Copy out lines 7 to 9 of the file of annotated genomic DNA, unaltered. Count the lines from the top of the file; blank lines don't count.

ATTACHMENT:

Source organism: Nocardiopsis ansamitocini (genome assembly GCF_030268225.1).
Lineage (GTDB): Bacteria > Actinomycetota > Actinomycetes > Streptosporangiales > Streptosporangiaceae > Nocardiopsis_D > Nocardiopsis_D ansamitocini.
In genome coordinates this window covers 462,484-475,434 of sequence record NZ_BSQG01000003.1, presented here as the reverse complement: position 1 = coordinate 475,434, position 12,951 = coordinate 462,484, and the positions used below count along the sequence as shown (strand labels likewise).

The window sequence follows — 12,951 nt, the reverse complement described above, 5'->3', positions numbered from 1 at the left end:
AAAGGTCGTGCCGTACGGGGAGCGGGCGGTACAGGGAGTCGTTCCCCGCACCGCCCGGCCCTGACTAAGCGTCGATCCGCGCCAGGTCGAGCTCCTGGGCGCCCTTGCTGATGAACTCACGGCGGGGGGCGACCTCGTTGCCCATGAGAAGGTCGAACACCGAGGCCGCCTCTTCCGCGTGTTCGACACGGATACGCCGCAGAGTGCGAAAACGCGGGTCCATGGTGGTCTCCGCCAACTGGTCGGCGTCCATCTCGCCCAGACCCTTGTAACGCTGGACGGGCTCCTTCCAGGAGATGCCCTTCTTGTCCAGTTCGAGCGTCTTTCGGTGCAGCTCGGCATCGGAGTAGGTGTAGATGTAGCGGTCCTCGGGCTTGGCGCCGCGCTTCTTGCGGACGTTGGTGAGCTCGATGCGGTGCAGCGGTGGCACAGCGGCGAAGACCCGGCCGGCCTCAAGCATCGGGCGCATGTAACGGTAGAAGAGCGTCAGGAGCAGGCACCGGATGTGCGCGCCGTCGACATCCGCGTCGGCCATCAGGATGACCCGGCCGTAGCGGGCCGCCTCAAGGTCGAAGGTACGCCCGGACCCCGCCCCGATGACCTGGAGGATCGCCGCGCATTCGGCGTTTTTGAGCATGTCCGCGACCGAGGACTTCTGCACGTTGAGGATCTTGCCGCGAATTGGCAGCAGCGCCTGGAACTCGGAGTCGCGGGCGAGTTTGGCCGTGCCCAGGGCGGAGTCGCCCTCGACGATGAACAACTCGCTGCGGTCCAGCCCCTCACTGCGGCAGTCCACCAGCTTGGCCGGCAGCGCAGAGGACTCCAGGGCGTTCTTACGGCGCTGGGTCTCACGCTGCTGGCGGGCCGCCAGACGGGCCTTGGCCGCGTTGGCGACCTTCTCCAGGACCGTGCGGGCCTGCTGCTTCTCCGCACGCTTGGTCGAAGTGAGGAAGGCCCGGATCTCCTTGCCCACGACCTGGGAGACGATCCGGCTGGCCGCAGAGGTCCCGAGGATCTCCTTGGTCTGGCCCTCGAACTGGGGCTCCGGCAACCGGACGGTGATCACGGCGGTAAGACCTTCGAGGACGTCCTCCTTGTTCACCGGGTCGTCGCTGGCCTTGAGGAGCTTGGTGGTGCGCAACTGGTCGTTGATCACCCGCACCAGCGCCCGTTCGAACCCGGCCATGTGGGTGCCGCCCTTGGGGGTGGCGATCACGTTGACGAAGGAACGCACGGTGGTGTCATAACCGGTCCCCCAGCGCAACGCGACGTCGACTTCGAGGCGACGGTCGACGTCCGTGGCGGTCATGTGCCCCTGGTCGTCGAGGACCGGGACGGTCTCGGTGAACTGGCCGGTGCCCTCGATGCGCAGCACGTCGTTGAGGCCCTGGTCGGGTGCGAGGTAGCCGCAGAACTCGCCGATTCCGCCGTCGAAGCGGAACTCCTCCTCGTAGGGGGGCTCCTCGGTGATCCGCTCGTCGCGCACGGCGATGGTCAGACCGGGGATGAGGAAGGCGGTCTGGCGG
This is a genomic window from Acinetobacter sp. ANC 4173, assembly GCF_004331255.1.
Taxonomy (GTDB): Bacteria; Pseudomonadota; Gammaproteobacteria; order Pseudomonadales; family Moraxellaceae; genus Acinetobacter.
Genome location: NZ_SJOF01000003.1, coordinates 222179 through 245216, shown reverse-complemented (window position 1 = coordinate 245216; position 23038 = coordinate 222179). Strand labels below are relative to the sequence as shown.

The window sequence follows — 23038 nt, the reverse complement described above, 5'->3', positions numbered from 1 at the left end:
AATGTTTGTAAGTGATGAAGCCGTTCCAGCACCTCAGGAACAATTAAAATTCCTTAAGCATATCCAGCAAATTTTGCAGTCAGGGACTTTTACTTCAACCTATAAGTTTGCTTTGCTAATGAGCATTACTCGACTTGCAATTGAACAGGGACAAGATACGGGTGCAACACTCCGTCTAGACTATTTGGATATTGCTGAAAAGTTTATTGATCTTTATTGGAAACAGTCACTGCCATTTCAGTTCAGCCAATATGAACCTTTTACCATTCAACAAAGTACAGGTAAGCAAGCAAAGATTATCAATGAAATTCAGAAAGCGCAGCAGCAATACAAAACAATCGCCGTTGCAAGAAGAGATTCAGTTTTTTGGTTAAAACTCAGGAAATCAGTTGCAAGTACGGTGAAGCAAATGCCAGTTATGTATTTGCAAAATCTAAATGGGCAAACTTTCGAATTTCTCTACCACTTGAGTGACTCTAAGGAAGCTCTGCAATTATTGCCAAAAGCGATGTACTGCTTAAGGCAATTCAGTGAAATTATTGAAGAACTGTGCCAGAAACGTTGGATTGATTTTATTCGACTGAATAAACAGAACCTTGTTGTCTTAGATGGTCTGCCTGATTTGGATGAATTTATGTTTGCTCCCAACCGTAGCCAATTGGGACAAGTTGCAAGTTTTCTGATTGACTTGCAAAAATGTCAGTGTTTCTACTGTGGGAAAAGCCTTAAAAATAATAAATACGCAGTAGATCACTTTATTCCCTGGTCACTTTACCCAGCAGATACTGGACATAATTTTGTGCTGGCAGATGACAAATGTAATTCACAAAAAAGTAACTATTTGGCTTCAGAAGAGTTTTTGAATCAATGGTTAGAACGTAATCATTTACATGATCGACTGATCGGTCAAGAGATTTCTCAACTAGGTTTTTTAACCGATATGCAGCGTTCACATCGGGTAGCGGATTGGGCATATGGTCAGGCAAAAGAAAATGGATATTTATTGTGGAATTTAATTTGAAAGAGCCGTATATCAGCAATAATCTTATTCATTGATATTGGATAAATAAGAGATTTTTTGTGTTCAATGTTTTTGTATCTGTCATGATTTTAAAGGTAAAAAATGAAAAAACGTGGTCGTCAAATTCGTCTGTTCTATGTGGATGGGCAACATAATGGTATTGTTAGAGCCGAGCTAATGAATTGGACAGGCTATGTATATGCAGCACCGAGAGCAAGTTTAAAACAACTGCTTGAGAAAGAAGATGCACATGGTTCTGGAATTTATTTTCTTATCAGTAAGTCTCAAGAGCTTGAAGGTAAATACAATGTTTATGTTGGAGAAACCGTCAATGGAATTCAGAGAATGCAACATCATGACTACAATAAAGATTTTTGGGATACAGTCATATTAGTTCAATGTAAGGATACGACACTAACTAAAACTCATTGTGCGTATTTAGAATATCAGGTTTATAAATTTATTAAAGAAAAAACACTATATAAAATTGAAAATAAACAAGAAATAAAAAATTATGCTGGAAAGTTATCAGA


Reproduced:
Taxonomy (GTDB): Bacteria; Pseudomonadota; Gammaproteobacteria; order Pseudomonadales; family Moraxellaceae; genus Acinetobacter.
Genome location: NZ_SJOF01000003.1, coordinates 222179 through 245216, shown reverse-complemented (window position 1 = coordinate 245216; position 23038 = coordinate 222179). Strand labels below are relative to the sequence as shown.

The window sequence follows — 23038 nt, the reverse complement described above, 5'->3', positions numbered from 1 at the left end: